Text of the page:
Two tracked feller-buncher are parked side by side to compare the size of them. One feller-buncher is of coventional size with about twelve feet in width and the smaller feller-buncher is less powerful with a width of about ten feet.

Figure 4. Illustration of size differences of two tracked feller-bunchers. Image credit: Jeffrey Benjamin, University of Maine.

Harvester (Processor)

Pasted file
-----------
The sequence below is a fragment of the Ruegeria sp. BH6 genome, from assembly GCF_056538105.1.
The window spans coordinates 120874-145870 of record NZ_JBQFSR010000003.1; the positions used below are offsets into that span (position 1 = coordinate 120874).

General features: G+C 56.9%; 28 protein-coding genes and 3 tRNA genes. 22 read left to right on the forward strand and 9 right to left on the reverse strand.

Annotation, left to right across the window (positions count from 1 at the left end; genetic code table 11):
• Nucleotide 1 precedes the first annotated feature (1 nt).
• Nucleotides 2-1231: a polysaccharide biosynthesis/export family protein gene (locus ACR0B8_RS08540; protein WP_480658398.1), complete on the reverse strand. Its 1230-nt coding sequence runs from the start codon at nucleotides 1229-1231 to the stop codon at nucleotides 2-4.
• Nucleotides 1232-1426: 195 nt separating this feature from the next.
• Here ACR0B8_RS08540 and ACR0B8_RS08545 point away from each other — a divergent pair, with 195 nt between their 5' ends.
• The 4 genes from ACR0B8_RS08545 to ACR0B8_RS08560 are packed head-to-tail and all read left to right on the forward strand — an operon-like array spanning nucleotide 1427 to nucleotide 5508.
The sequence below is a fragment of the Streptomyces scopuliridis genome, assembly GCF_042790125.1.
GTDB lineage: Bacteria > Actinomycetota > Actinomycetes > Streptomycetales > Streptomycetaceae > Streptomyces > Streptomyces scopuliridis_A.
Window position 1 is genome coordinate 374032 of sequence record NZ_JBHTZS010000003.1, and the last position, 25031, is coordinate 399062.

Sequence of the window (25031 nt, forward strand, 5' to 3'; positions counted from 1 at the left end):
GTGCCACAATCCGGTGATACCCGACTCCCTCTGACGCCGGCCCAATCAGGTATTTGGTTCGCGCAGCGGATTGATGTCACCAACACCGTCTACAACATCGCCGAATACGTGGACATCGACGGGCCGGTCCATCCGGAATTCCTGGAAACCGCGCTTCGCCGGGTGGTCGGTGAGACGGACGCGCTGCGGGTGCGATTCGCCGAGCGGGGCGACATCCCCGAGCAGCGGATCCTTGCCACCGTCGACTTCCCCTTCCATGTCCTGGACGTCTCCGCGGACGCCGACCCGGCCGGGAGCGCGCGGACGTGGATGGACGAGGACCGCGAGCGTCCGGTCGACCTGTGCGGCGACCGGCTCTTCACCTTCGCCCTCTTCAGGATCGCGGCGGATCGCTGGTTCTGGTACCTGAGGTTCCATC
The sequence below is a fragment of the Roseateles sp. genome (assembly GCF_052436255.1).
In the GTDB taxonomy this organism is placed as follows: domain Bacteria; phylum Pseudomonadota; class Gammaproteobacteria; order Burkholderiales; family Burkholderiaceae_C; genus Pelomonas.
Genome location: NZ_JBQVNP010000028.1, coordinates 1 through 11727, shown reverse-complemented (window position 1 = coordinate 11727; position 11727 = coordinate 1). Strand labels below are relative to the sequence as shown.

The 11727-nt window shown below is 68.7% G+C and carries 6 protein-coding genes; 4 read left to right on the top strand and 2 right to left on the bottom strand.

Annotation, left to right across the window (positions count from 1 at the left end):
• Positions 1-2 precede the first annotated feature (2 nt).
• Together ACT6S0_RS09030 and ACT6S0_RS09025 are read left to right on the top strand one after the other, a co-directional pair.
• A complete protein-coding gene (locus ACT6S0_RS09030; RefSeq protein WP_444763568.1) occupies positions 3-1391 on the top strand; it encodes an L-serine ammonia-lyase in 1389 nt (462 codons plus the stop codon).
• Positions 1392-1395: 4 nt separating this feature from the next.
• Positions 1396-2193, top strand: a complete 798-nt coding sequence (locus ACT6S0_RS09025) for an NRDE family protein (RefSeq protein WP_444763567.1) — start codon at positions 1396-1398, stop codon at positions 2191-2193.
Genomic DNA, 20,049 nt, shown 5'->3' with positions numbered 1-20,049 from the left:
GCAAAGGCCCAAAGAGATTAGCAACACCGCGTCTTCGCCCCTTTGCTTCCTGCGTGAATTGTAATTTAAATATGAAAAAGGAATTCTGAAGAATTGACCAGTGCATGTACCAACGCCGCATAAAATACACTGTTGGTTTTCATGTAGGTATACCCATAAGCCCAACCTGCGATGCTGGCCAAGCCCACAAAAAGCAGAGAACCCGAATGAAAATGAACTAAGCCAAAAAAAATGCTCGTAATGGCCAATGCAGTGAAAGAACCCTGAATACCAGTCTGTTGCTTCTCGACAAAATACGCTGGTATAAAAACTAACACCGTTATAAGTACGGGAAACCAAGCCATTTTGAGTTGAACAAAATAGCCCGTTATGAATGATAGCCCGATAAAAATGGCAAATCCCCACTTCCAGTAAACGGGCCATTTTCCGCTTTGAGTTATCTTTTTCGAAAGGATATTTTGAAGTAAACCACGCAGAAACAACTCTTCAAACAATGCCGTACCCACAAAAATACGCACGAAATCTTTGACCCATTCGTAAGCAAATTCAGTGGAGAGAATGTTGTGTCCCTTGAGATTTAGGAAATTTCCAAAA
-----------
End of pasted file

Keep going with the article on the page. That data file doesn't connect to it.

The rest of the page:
A harvester is a machine that can fell, delimb, and process a tree in the forest into products of different specifications. A processor is a similar machine but typically is not equipped to fell a tree. It delimbs and processes already felled trees, usually at a deck or landing. Often the name harvester and processor are used interchangeably, so it requires additional information to fully understand each machine’s function. Harvesters typically have four to eight wheels depending on their size and are also available as tracked machines for handling different logging conditions. Harvesters originated in Scandinavia and are very common in the Lake States and northeastern US. Very few are in operation in the southern US, mostly due to different market demands for the timber. Recently, some southern mills have conducted trials on using processors at the landing to investigate potential efficiencies.3,4